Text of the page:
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U.S. job losses worst since 1974 as downturn deepens
December 5, 2008 / 1:38 PM / 9 years ago

U.S. job losses worst since 1974 as downturn deepens

<p>U.S. employers axed payrolls by 533,000 jobs in November, the most in 34 years, as the year-old recession hammered the economy and hardened calls for dramatic government action to turn the tide. REUTERS/Graphics</p>

WASHINGTON (Reuters) - U.S. employers axed 533,000 jobs from payrolls in November, the most in 34 years, as the year-old recession hammered the economy and hardened calls for dramatic government action to restore growth.

The Labor Department said Friday the unemployment rate hit 6.7 percent last month, the highest since 1993, which adds up to 10.3 million Americans out of work, 2 million more than the population of New York City.

The jobless rate, which stood at 6.5 percent in October, would have been even higher but for people leaving the labor force in discouragement over their search for work.

A number of U.S. companies have announced jobs cuts this week, including General Motors Corp and asset manager Legg Mason Inc Friday, a day after phone giant AT&T said it was letting 12,000 workers go. Economists expect the unemployment rate to top 8 percent by late next year.

“You can’t get much uglier than this. The economy has just collapsed, and has gone into a free fall,” said Richard Yamarone, chief economist at Argus Research in New York.

The collapse of the U.S. housing market last year sparked a global credit crisis that has killed growth, panicked investors and destroyed some of the oldest names in banking.

The U.S. government has pledged $700 billion of taxpayer money to shore up the financial sector and President-elect Barack Obama has vowed a powerful fiscal stimulus, with more aggressive action from the Federal Reserve also expected.

The U.S. central bank has cut interest rates to 1 percent and is expected to lower them toward zero in the coming weeks. It is also deploying unconventional measures to buy government debt and lend directly to companies to stimulate activity.

Obama, who takes office on January 20, said the downturn demanded action to create new jobs, which economists say means a spending and tax plan of $500 billion to $700 billion.

“There are no quick or easy fixes to this crisis, which has been many years in the making, and it’s likely to get worse before it gets better,” Obama warned.

John Hendon, 36, lost his job with Mutual Savings Credit Union in Birmingham, Alabama, in November. He said it had been difficult, not least because he has three children.

“I am going on interviews and waiting on responses. However, they are telling me due to the economy, they are weighing in on their budget for next year. It’s a bad time of year to be out of work and there are so many people looking,” said Hendon, whose old job paid over $50,000 a year.

U.S. stock markets staged a late rally after sagging for most of the day, with the Dow Jones industrial average closing 259 points or 3.09 percent higher at 8,635. Oil priced retreated below $42 per barrel and markets in Europe and Latin America fell.

The worldwide credit crisis sparked by mounting defaults on U.S. mortgages has pushed economies around the globe into or toward recession. Canada said earlier Friday its economy shed 70,600 jobs in November, the most since June 1982.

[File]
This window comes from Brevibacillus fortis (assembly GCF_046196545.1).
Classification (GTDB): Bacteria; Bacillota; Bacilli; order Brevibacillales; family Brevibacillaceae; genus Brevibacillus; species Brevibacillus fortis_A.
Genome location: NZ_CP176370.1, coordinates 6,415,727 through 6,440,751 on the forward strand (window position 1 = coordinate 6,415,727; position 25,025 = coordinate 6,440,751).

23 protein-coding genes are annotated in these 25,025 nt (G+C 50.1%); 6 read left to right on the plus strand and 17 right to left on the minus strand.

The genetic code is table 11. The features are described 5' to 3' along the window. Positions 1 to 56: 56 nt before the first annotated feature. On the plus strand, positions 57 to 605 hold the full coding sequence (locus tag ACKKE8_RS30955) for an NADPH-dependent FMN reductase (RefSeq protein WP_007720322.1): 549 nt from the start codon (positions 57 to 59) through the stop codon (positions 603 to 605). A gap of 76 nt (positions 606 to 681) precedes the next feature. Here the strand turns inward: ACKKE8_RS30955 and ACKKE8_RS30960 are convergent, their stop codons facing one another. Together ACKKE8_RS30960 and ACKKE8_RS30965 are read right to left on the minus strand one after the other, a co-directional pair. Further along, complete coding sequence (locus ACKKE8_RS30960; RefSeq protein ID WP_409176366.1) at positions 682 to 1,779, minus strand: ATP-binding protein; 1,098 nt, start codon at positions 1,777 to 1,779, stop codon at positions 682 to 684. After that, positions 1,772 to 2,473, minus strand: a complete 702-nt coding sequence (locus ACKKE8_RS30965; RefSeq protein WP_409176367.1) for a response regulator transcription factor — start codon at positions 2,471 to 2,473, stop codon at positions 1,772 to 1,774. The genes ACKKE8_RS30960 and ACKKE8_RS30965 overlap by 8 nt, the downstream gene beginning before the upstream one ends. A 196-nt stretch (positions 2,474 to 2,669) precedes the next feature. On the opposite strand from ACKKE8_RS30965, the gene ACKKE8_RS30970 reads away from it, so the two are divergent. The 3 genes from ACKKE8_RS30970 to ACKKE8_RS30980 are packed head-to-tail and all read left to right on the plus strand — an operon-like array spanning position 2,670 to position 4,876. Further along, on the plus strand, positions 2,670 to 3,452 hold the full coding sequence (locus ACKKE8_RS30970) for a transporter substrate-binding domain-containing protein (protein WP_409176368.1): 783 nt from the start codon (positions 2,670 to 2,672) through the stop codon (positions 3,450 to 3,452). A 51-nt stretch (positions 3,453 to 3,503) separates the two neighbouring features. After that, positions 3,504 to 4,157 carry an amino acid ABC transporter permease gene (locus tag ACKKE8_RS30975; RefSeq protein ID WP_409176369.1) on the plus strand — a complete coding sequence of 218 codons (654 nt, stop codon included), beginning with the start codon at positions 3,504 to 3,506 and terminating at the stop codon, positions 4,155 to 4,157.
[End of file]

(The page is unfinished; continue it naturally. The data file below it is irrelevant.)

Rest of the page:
U.S. mortgage foreclosure levels hit a record in the third quarter, said the Mortgage Bankers Association, which estimates that 2.2 million home mortgages will start the foreclosure process this year before government efforts to stem the tide can gain traction.

Separate data from the Federal Reserve showed U.S. consumer borrowing fell $3.54 billion in October as the escalating credit crisis pinched lending after the collapse of investment bank Lehman Brothers. October consumer credit fell at an annual rate of 1.5 percent to a total $2.578 trillion, the Fed said. Analysts had expected it to grow $2 billion in October.

Job losses in November were the steepest since December 1974, when 602,000 jobs were shed, and much worse than the consensus on Wall Street for a 340,000 reduction.

In addition, job losses in recent months turned out to be worse than previously reported. October’s loss was revised to 320,000, originally given as a 240,000 loss, while September’s drop was revised to 403,000 from 284,000.

That meant 199,000 more jobs were lost in September and October than initially thought and the total reduction in U.S. nonfarm payrolls for the last three months was 1.256 million, with almost 2 million jobs shed in the year so far.

If December’s job picture mirrored the last three months, it would make 2008 the worst for employment since 1945.

Service-providing businesses alone shed 370,000 jobs in November, or two-thirds of the overall job declines, following a loss of 153,000 jobs the previous month.

That meant labor market weakness has shifted over from the goods-producing sectors of the economy to the far more important services sector, which delivers almost 80 percent of U.S. output.

Employment in manufacturing dropped by 85,000, while construction payrolls shrank by 82,000 jobs. Construction employment has declined for 17 straight months, and factory jobs have declined 29 straight months.

“It’s just a disaster,” said Stephen Stanley, chief U.S. economist at RBS Greenwich in Greenwich, Conn.

Additional reporting by Richard Leong, Al Yoon and Lynn Adler in New York, Matthew Bigg in Atlanta; Editing by Chizu Nomiyama

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